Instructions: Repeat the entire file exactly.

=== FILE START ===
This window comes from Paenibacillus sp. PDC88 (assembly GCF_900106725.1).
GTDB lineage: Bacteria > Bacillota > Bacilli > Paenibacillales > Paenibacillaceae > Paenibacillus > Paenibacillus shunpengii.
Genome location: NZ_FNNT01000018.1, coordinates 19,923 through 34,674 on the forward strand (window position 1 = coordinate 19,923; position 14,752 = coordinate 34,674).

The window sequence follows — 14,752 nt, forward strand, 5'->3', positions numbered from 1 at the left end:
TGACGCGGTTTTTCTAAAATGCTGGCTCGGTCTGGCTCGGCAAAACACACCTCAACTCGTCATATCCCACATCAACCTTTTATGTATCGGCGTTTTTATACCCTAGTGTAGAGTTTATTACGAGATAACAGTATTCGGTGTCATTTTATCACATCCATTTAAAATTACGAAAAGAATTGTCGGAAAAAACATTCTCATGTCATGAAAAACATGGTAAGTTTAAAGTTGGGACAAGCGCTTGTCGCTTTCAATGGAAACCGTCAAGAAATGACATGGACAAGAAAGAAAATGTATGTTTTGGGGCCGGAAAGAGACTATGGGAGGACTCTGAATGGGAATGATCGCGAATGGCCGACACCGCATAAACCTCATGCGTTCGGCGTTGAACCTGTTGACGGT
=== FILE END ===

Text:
This window comes from Paenibacillus sp. PDC88 (assembly GCF_900106725.1).
GTDB lineage: Bacteria > Bacillota > Bacilli > Paenibacillales > Paenibacillaceae > Paenibacillus > Paenibacillus shunpengii.
Genome location: NZ_FNNT01000018.1, coordinates 19,923 through 34,674 on the forward strand (window position 1 = coordinate 19,923; position 14,752 = coordinate 34,674).

The window sequence follows — 14,752 nt, forward strand, 5'->3', positions numbered from 1 at the left end:
TGACGCGGTTTTTCTAAAATGCTGGCTCGGTCTGGCTCGGCAAAACACACCTCAACTCGTCATATCCCACATCAACCTTTTATGTATCGGCGTTTTTATACCCTAGTGTAGAGTTTATTACGAGATAACAGTATTCGGTGTCATTTTATCACATCCATTTAAAATTACGAAAAGAATTGTCGGAAAAAACATTCTCATGTCATGAAAAACATGGTAAGTTTAAAGTTGGGACAAGCGCTTGTCGCTTTCAATGGAAACCGTCAAGAAATGACATGGACAAGAAAGAAAATGTATGTTTTGGGGCCGGAAAGAGACTATGGGAGGACTCTGAATGGGAATGATCGCGAATGGCCGACACCGCATAAACCTCATGCGTTCGGCGTTGAACCTGTTGACGGT